Four of the five games in Namco Museum: 50th Anniversary are already available on the GBA in previous Namco collections. If you already own the earlier cartridges, you're probably better off sticking with them. That's because this new compilation doesn't bring much in the way of improvements to the table, other than additional display and difficulty settings. For those of you who haven't yet indulged in Namco's back catalog, however, this is certainly a good place to start.
Included on the cartridge are five 1980s-era arcade classics: Pac-Man, Ms. Pac-Man, Dig Dug, Galaga, and Rally-X. Players can eat dots and evade ghosts in the mazes of Pac-Man and Ms. Pac-Man; dig holes and use an air pump to explode monsters in Dig Dug; shoot down alien spacecraft in Galaga; and collect flags while avoiding reckless drivers in Rally-X. Rally-X is making its debut on the GBA in this collection. It's basically a car-themed variation of Pac-Man, in that you have to collect flags scattered throughout a maze while avoiding the CPU cars that are bent on trying to wreck your car. Unlike Pac-Man, there aren't any power pellets that let you eat or destroy the CPU cars, but you can kick in a smokescreen to slow them down. For sure, the graphics and audio in all of these games are archaic, even by 8-bit standards, but the games themselves are still very much fun to play. Games of that era just have an addictive simplicity that modern games seem to lack.
It is baffling, though, that this compilation primarily includes games that are already readily available in Namco's earlier collections. Ms. Pac-Man, Dig Dug, and Galaga were included in the first Namco Museum, and Pac-Man was the headliner in Pac-Man Collection. The only "new to GBA" game in this 50th anniversary pack is Rally-X, which is an odd choice, considering that games like Pole Position, Mappy, Galaga '88, and Tower of Druaga are more popular with retro fans. Additionally, it's somewhat lame that the cartridge only contains five games in total. A GBA cartridge can't hold as much data as a DVD or UMD disc, but it's hard to believe that Namco couldn't cram at least twice the number of games onto the cartridge, given that the typical storage capacity of a GBA cart has quadrupled since the original Namco Museum was released in 2001.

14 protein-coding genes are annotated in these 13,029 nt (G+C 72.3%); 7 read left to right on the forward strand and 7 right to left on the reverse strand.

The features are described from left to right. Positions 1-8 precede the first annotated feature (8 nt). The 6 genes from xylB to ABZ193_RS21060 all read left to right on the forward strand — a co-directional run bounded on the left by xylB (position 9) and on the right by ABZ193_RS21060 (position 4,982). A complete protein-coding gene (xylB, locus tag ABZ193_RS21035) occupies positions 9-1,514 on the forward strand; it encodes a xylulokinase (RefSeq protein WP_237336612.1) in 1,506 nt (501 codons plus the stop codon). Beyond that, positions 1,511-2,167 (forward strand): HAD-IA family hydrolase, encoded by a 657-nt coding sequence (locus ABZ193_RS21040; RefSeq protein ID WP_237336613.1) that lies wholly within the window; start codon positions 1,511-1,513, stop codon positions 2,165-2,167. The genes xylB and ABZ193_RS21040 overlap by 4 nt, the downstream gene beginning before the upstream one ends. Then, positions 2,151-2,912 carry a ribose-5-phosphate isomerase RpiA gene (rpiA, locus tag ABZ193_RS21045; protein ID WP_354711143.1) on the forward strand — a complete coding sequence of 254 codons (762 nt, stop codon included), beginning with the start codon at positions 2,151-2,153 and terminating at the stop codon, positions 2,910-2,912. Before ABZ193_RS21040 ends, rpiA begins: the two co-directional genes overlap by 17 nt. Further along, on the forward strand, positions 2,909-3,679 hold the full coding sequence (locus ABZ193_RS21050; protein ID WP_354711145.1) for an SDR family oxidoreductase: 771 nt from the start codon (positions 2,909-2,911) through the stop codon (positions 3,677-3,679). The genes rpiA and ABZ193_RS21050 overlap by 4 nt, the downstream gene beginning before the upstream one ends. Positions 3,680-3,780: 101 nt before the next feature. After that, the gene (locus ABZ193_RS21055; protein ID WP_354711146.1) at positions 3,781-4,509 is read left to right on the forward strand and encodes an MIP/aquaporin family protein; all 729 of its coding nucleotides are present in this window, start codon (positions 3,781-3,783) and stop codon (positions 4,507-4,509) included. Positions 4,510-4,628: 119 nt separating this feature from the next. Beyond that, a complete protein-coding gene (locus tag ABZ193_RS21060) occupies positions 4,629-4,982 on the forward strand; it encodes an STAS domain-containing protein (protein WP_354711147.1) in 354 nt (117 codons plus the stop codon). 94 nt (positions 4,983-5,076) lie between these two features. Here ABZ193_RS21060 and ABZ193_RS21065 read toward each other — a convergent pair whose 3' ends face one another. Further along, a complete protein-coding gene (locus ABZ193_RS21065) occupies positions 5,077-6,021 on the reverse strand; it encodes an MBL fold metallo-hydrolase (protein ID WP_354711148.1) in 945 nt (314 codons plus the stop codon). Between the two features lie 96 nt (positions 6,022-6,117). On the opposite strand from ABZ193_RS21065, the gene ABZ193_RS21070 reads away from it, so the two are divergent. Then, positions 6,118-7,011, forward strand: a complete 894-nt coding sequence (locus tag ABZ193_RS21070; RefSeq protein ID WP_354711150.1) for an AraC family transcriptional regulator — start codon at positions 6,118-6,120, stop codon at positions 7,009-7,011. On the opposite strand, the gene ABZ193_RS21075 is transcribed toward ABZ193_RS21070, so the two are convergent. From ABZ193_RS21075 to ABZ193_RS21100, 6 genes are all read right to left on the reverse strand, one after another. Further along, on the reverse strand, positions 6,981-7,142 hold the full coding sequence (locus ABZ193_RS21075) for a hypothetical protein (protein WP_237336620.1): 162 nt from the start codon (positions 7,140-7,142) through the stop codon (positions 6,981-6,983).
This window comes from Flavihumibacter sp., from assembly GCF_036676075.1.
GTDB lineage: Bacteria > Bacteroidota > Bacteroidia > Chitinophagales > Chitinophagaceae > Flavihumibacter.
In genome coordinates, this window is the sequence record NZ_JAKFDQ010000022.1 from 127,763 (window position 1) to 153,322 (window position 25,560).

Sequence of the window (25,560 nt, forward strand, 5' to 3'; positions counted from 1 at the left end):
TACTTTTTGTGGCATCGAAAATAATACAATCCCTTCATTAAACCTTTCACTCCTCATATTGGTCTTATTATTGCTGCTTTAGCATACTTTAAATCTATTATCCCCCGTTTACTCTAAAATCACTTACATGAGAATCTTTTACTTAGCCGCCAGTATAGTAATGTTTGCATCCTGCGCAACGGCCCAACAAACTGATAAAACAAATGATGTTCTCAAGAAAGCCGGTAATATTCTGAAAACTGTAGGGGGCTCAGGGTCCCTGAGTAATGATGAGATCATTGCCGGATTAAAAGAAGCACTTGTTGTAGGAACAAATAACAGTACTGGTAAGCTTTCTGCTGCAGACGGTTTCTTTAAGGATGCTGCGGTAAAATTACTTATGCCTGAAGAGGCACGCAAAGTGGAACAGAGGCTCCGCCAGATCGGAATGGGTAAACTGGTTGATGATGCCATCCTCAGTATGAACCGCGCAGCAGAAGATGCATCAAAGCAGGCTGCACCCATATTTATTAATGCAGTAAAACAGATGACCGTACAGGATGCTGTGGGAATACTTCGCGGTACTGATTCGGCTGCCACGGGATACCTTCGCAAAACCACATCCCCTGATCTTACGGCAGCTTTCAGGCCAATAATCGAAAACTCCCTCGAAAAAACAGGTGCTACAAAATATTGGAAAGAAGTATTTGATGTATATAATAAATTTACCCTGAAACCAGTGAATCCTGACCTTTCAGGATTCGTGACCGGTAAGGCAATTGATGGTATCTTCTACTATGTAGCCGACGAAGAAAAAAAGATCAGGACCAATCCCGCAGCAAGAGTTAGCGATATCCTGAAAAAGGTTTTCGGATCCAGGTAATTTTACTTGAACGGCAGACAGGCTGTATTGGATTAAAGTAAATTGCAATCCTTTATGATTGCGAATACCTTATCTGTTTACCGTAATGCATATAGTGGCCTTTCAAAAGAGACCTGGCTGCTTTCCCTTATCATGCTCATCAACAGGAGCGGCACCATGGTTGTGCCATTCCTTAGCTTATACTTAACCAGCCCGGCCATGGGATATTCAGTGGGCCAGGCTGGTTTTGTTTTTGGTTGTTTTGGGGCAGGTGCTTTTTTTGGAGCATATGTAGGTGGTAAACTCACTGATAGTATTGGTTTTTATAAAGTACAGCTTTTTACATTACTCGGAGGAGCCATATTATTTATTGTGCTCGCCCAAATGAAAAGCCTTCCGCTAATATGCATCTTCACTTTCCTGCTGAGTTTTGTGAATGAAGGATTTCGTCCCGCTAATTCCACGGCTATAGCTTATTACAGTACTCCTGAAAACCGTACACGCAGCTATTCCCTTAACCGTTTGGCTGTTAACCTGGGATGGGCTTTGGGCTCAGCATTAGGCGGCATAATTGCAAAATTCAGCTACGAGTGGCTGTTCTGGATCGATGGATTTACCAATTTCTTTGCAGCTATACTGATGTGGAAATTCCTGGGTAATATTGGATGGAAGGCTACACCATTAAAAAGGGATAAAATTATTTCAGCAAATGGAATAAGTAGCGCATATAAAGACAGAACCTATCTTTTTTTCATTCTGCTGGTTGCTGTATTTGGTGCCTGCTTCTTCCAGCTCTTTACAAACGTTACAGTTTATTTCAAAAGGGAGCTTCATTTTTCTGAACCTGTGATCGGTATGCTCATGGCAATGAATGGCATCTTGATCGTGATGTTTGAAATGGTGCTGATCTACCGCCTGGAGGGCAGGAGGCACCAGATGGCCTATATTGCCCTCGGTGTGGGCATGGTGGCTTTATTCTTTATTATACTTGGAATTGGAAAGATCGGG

If only Namco and developer Digital Eclipse had seen fit to implement persistent high scores in this new compilation. That feature alone would likely have been enough incentive to inspire owners of Pac-Man Collection and the original Namco Museum to make the double dip. Sadly, Namco Museum: 50th Anniversary, like its predecessors, doesn't hold on to high scores when the power is turned off. They did at least manage to include user-adjustable difficulty settings and optional "tate" display modes in this new collection, which should please purists who want to play these games in their original aspect ratio. Just tap the select button and the graphics will rotate 90 degrees. It feels weird to hold the system sideways while playing, but thankfully, none of these games require more than the D pad and a single button. Pac-Man and Ms. Pac-Man also let you zoom in on the action, effectively blowing up the graphics to their full arcade resolution by cropping and scrolling the playing field. Text and small details, such as the yummy dots that Pac-Man loves to eat, are much easier to see this way. The other three games in the collection don't offer a close-up display mode, which is unfortunate because the score strip and tiny objects like bullets look a little distorted, thanks to the way the graphics are crammed into the GBA's screen dimensions.
All told, Namco Museum: 50th Anniversary is a good choice for people who don't already own Namco's two earlier collections.